The bullpen was fantastic all year. Billy Wagner proved to be worth every penny of the $7 million he was paid, pitching 69 and 1/3 innings with a 1.43 ERA, a 0.865 WHIP, and a 104-to-22 strikeout-to-walk ratio. He was absolutely brilliant all year and it’s a shame he’s so emphatic about retiring. Jonny Venters emerged as a top set-up man, posting a 1.95 ERA, a 1.205 WHIP, and a 93-to-39 strikeout-to-walk ratio in 83 innings. Takashi Saito was solid when he pitched, but only appeared in 56 games. Still, the 2.83 ERA in 54 innings is probably more than Atlanta bargained for when they signed him. Eric O’Flaherty was again effective in a lefty-specialist role, posting a 2.45 ERA in 44 innings. The Braves got several shots in the arm late in the season from Gwinnett, including Michael Dunn who appeared in 25 games and posted a 1.89 ERA and Craig Kimbrel, who appeared in 21 games and posted a 0.44 ERA. Christhian Martinez spent a lot of the year as the long-man in the bullpen and managed a 4.85 ERA in 26 innings. Jesse Chavez was terrible, and traded mid-season for Kyle Farnsworth, who was only slightly better.
Defensively the team was awful. They finished close to the bottom of the pack in UZR, and that’s with Yunel Escobar for half a season. The bench was particularly bad in the field, with Melky Cabrera, Brooks Conrad, Eric Hinske, and Matt Diaz all providing zero defensive value. Troy Glaus was a bad defensive first baseman and the team’s center fielders didn’t produce in the field. It wasn’t all bad, Martin Prado was about average at 2nd base, Chipper Jones improved on his bad defensive campaign in 2009, and Jason Heyward was a plus defender in right field.
Again the Braves cost themselves runs on the basepaths, though they were closer to league average in 2010 than 2009–when they finished 29th in EqBRR. While it’s nice to have a good baserunning team, it’s insignificant when compared to hitting, pitching, and defense, and not worth worrying a whole lot about.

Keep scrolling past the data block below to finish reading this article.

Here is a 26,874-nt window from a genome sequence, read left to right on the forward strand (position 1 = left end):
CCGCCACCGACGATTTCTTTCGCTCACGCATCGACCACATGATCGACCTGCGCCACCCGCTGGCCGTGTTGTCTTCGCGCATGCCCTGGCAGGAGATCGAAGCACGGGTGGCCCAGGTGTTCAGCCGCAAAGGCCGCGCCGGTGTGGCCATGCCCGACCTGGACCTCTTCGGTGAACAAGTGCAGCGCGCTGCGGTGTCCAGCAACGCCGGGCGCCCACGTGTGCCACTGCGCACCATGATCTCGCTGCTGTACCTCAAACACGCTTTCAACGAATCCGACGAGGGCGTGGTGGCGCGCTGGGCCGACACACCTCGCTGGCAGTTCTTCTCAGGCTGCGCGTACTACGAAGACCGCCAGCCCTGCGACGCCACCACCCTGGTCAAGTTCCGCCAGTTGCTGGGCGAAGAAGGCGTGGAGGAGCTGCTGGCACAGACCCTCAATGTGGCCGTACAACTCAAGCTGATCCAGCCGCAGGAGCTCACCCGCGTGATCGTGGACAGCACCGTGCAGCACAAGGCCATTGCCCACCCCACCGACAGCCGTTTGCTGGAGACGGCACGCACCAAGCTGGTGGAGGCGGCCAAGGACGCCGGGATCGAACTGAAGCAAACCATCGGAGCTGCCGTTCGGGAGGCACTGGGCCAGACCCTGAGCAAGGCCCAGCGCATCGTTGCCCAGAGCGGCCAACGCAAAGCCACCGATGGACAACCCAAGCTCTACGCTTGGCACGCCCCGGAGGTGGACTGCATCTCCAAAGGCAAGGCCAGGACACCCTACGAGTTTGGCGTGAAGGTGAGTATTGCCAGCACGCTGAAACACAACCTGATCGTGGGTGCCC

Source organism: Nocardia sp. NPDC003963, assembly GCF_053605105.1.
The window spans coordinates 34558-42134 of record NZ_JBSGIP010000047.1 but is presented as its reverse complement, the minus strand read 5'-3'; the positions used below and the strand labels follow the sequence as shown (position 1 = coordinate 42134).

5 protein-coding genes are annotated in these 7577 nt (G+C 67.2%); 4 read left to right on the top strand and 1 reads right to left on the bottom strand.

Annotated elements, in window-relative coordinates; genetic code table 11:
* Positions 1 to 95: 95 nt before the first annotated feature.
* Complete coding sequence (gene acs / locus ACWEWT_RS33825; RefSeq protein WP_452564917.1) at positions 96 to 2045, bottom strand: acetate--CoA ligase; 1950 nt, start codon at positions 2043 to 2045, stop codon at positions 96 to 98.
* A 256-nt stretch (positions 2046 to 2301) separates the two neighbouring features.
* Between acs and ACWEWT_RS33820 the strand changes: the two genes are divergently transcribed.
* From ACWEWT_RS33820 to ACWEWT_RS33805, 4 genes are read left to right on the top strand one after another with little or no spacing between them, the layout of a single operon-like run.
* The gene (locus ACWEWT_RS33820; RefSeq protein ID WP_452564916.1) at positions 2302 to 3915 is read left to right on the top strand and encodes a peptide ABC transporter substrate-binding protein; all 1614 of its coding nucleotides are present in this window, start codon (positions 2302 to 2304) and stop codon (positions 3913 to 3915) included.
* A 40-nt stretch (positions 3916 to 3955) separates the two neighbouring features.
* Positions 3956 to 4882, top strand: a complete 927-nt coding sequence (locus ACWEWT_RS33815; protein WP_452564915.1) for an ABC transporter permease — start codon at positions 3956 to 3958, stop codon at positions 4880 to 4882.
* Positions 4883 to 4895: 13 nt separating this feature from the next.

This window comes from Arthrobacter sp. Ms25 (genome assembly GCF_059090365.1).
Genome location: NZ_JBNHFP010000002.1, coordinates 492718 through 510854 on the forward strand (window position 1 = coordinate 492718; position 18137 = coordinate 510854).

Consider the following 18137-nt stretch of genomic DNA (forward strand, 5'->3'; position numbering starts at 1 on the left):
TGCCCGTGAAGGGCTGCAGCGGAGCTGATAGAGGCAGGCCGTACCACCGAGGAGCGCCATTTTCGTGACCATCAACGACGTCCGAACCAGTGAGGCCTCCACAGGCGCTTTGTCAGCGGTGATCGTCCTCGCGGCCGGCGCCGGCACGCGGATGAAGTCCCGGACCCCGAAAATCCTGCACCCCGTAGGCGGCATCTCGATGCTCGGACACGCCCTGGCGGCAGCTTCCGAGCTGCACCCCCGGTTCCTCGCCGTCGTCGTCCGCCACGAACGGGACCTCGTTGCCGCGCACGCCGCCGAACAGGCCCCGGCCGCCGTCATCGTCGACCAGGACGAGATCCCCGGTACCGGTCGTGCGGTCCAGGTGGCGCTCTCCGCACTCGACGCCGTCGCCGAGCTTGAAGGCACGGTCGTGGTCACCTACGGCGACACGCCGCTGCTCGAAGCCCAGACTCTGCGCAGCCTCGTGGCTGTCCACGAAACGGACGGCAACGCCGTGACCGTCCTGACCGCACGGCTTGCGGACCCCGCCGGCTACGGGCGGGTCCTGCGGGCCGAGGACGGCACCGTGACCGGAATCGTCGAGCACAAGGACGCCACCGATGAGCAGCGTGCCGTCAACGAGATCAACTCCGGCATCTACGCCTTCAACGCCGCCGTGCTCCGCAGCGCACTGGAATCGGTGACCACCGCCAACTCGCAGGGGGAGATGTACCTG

What They’ve Got
The Braves have seven players under a guaranteed contract for 2011–Tim Hudson, Derek Lowe, Kenshin Kawakami, Brian McCann, Nate McLouth, Chipper Jones, and David Ross. They hold club options for the 2011 services of Kyle Farnsworth, Alex Gonzalez, Omar Infante. Rick Ankiel has a mutual option for 2011 and he’s almost guaranteed to exercise his portion of it, so the Braves basically have a club option there. The Braves control six players that are eligible for salary arbitration, Matt Diaz, Peter Moylan, Scott Proctor, Jair Jurrjens, Eric O’Flaherty, and Martin Prado. They also controlled Melky Cabrera, but he was mercifully released, thank god. The club has three players eligible for free agency, Derrek Lee, Troy Glaus, and Eric Hinske.
Going position-by-position, at first base they’re set with Freddie Freeman making league minimum. At second base, Martin Prado will be the primary second baseman. Alex Gonzalez’s club option is affordable, only $2.5 million, and they’re going to pick it up and use him as their every-day SS. Chipper Jones will be ready to play at the start of Spring Training and is the club’s every-day third baseman. Brian McCann is their catcher. They’re set in the infield. Jason Heyward will look to build on his ROY-deserving campaign, hopefully with his thumb fully healed, as the club’s every-day right fielder. Beyond that the outfield is up in the air. Nate McLouth makes $6.5 million in 2011 plus a $1.25 million buyout on his 2012 club option, so the Braves would have a tough time moving him. Though just because he’s staying put doesn’t mean he’s their every-day center fielder. McLouth showed glimpses of his former self in September, and there’s not a better option in the organization right now. Still, they may bring someone in to play CF. The club has no acceptable every-day left fielder, and they’ll have to go shopping this winter.